DM: Nutrition products can be expensive to train with every day. Are there any “normal” foods that can get the job done for daily training?
Nam: You simply want carbohydrates, fluid, and sodium. Salted potatoes, salted crackers, honey, Gatorade or Powerade Ion 4, salty trail mix, granola bars, and salty chips (I like the “Food Should Taste Good “ brand) are some grocery store options. There are also some homemade energy bar recipes online.

DM: How much time should a racer put between eating and racing?
Nam: At least an hour and a half.

DM: Do you have an example of a good pre-race meal?
Nam: Bagel sandwich with an egg and ham and a bottle of nuun.

DM: What about races that start really early? Should someone be more concerned about getting enough sleep or waking up early to eat?
Nam: Eat a good dinner, a bedtime snack, and get some sleep. Take a bottle of sports drink with you to bed. If you don’t drink it overnight, start drinking it as soon as you get up in the morning. You can eat breakfast up to 1.5 hours before the race start.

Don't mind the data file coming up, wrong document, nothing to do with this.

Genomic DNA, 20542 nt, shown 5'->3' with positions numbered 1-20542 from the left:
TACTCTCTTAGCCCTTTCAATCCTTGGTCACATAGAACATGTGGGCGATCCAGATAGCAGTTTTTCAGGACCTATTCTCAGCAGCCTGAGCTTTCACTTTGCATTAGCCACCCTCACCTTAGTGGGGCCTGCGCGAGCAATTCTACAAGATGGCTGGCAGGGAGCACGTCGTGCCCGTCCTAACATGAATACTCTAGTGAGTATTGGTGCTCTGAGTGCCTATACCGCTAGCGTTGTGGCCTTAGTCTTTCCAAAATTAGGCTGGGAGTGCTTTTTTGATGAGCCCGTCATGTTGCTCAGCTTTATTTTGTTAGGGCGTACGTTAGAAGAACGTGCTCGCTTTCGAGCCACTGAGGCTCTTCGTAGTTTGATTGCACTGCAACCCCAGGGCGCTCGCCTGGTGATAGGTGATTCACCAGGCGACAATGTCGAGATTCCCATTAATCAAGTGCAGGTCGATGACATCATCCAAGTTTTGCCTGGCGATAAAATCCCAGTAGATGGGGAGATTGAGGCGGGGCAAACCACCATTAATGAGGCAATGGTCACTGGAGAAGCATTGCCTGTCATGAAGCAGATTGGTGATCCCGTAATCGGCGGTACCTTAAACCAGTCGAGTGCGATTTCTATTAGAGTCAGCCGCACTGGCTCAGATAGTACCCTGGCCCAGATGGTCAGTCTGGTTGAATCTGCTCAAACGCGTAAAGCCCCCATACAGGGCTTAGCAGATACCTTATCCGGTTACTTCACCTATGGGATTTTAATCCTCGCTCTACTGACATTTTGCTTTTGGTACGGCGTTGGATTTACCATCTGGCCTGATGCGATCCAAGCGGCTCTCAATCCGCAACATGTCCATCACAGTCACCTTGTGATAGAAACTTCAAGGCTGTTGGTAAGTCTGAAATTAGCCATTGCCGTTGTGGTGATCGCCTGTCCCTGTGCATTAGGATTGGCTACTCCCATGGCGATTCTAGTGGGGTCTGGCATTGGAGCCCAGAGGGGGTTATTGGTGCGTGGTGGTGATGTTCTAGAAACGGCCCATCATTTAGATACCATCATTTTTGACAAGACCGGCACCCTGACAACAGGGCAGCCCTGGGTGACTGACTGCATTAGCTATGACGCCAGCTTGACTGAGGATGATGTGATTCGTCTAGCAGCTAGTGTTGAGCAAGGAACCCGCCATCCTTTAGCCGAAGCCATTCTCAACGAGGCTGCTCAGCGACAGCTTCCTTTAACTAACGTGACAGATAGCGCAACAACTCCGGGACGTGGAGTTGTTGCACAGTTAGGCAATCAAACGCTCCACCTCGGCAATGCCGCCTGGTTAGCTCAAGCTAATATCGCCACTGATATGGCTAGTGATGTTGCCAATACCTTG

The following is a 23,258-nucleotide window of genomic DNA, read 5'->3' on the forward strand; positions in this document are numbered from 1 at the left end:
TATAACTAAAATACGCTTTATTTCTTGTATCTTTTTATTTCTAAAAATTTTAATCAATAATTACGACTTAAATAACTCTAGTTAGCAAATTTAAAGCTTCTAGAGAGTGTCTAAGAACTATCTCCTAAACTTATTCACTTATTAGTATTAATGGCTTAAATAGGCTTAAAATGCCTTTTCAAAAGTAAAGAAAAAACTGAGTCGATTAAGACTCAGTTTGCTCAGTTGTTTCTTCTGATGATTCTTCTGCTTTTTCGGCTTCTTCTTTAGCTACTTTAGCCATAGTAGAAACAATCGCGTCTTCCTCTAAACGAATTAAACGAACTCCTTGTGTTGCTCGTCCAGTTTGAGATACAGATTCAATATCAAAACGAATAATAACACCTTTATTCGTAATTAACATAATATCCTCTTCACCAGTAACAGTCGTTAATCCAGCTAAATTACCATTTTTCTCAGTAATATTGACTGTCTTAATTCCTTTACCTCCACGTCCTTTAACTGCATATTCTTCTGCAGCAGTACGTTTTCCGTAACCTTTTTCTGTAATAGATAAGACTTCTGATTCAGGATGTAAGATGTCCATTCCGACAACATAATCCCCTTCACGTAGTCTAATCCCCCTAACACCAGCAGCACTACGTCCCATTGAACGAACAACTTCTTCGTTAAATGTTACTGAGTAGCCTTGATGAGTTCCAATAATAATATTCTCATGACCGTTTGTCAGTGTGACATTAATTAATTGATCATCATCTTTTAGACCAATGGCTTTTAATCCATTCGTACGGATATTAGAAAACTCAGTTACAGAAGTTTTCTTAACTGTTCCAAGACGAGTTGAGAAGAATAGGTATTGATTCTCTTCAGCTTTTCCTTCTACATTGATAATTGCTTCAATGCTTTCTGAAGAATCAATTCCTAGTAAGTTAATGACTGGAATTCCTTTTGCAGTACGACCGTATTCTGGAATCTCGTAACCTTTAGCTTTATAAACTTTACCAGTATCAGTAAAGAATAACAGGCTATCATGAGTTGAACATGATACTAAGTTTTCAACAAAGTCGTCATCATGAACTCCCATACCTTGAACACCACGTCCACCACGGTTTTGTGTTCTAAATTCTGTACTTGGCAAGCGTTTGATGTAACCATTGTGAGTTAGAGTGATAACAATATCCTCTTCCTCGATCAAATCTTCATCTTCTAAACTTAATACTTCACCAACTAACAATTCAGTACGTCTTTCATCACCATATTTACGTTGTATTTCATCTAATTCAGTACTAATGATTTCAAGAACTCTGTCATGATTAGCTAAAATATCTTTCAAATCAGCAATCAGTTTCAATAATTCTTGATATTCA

DM: Help! I’ve been traveling all day and I'm running low on calories. The race venue is in the middle of nowhere, and the only place to get food is a gas station. What food products should I be looking for to avoid a race disaster?
Nam: Ideally, keep a small cooler with some real food, like a loaf of bread and makings for a sandwich in case you get stuck. Also, travel with an “emergency” stash of snacks for times like this. If you have to eat dinner at a gas station, keep in mind that you want carbs and fluid. Stay away from high fat greasy foods or foods that are sitting out in the open—i.e. egg rolls, hot dogs, etc. Look for some of these gas station options: Energy bars (PowerBar, Clif, Balance, etc.), pretzels, trail mix, bananas, Mix1 or some type of smoothie product, packaged deli meat if you have bread to make a sandwich, beef jerky. To drink, go for juice or a sports drink like Gatorade or Powerade Ion 4.

DM: What’s the best thing to eat/drink post-race for recovery?
Nam: I like the “Bolthouse Farms Perfectly Protein” Vanilla Chai or Mocha drinks, chocolate soy milk, or even just a PowerBar and a bottle of nuun. Again, the “Food Should Taste Good” sweet potato chips are also delicious and will replace salt. Right after a race you will want about 400 calories of mostly carbs and a little protein.

DM: Are there any products you recommend to avoid cramping during races?